There’s a general lack of any real challenge as well. Stages have just simple objectives, requiring you to either defeat certain Titans, protect NPCs for a specific amount of time or simply reach an objective point. Titans themselves are also a little underwhelming, only posing any real danger when they become enraged, where they suddenly rush at you with increased speed and strength. To avoid getting killed you merely keep moving or, once confident enough, lock-on for an attack. The Titans just don’t feel imposing, which is a far cry from how they’re represented in the source material.

New to Attack on Titan 2 is the ability to command a squad on the battlefield. Squad-mates are assigned to you prior to a battle or join you as you complete objectives. Characters will have different abilities to utilise; such as attacking a Titan’s weak point of your choosing, double teaming with the protagonist to sever a Titan’s limbs, healing you or even capturing a Titan for later study. Admittedly it does seem like a bit of an afterthought as the mechanic can be mostly ignored if you choose to, but at the same time it allows players to take down Titans more efficiently if used wisely.

Aside from the main story there is a seperate Another Story mode which allows you to play as characters from the anime and also team up with other players online to complete Scouting missions. These are smaller battle scenarios which offer resource rewards to players. There’s also a competitive Annihilation mode where two teams of four players compete to score the most points by killing Titans and hindering each other’s progress. Unfortunately as we have received review code before Attack on Titan’s public release, we haven’t had the opportunity to go online and test the features properly.

Like most games based on anime, Attack on Titan 2 features cel-shaded graphics that capture the look and feel of the source material. It’s largely faithful and is a solid offering, though at the same time not really showcasing any dramatic effects that we haven’t seen in other titles. Unfortunately the game does suffer from framerate drops when there are multiple Titans on screen or when the action gets a little too chaotic for the system to keep up with consistently. Character pop-ins are also noticeable, particularly with Titans who sometimes don’t appear on the screen until you get relatively close to their position (thank goodness for the mini map!). I have reviewed the game on a normal PS4 console. Supposedly the PS4 Pro and Xbox One X consoles boast enhanced visuals so these issues may be alleviated somewhat on the more powerful systems.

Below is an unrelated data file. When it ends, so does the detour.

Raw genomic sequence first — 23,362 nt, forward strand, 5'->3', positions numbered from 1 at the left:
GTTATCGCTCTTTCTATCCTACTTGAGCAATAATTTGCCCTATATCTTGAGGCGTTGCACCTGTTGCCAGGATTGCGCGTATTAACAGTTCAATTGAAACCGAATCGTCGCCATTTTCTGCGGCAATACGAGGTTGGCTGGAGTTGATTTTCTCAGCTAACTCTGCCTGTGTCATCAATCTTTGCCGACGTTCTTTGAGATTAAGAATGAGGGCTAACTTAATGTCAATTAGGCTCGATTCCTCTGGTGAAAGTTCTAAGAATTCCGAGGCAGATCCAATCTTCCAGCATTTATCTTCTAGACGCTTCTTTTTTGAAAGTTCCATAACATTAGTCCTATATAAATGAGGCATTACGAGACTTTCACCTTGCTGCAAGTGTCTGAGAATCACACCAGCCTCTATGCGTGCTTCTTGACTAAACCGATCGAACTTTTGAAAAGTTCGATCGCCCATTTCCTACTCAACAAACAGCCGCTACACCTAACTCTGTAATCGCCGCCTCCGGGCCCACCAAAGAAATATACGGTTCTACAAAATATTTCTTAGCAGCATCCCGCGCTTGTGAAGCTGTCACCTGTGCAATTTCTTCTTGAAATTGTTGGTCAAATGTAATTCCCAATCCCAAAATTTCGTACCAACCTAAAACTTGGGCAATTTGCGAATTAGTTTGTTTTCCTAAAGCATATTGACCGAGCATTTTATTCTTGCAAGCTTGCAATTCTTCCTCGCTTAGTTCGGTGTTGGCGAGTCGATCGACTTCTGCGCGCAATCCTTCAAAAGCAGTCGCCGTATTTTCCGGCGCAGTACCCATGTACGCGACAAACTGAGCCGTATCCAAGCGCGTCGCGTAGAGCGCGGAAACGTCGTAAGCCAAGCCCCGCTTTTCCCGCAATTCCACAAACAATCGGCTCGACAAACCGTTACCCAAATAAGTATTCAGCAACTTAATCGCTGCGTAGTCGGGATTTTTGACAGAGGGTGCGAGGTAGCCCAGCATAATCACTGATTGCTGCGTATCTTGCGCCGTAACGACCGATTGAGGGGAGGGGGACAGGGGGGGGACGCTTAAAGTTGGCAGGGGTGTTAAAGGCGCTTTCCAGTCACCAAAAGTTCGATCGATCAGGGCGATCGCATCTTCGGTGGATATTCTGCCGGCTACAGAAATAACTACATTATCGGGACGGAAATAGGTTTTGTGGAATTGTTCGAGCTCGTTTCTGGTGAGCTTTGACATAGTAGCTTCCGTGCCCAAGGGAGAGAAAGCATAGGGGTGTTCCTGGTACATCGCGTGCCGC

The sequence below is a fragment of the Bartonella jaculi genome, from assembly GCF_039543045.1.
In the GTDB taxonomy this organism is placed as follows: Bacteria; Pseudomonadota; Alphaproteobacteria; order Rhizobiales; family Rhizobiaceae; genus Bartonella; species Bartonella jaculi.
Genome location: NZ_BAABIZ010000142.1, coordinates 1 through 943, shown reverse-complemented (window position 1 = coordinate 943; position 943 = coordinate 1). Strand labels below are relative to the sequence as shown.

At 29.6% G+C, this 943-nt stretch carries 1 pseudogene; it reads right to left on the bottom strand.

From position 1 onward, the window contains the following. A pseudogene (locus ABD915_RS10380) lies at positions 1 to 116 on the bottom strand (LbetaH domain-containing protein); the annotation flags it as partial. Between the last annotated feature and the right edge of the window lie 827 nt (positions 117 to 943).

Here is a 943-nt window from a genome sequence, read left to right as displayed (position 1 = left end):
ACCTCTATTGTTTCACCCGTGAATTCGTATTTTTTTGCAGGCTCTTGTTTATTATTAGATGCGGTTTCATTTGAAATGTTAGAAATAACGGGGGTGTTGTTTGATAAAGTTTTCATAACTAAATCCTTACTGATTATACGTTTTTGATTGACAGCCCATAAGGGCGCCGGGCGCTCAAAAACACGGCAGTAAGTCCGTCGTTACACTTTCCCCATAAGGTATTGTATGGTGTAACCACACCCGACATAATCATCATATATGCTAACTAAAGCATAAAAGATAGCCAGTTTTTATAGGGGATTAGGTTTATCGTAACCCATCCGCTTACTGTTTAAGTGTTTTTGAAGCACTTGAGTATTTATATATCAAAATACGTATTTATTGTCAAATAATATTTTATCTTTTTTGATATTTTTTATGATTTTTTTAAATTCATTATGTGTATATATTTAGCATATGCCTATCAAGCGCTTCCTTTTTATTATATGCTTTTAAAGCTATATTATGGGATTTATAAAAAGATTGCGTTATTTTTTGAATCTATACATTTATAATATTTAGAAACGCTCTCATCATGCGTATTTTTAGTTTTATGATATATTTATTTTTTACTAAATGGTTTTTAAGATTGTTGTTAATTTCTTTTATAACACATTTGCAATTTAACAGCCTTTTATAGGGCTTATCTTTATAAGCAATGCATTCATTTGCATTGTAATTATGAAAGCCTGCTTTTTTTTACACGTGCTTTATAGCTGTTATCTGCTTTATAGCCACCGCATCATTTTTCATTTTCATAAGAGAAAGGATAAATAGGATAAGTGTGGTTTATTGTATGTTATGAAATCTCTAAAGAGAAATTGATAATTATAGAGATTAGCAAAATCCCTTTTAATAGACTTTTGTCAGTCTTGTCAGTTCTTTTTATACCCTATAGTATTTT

The soundtrack is very forgettable, just offering some background music to suit the situation. Fanfare notes play every time you slay a Titan, evoking a sense of satisfaction as blood from your kill splatters onto the screen. It’s also worth noting that Attack on Titan 2 is dubbed in Japanese only, which may detract you from the experience depending which version of the anime you watch. From a gameplay perspective, it was difficult to follow conversations mid-battle as it gets too distracting to read what characters are saying while also slaying Titans.

Attack on Titan 2 is a solid experience that builds on its predecessor. It’s satisfying taking down Titans, the OMD mechanic is intuitive and there’s fair amount of content on offer if you’re a fan of the source material. Just keep in mind that repetitiveness does set in after a few hours, the Titans themselves don’t feel overly imposing and at times the story can drag on a bit when you just want to head straight into the action stages. If you’re a fan you won’t be disappointed.


- It's satisfying to slay Titans
- OMD Gear is intuitive to us
- A new perspective of the story for fans


- Gets repetitive
- Lack of any real challenge
- Titans are not as imposing as the source material
- Hard to follow conversations during battle unless you're fluent in Japanese

Overall Score: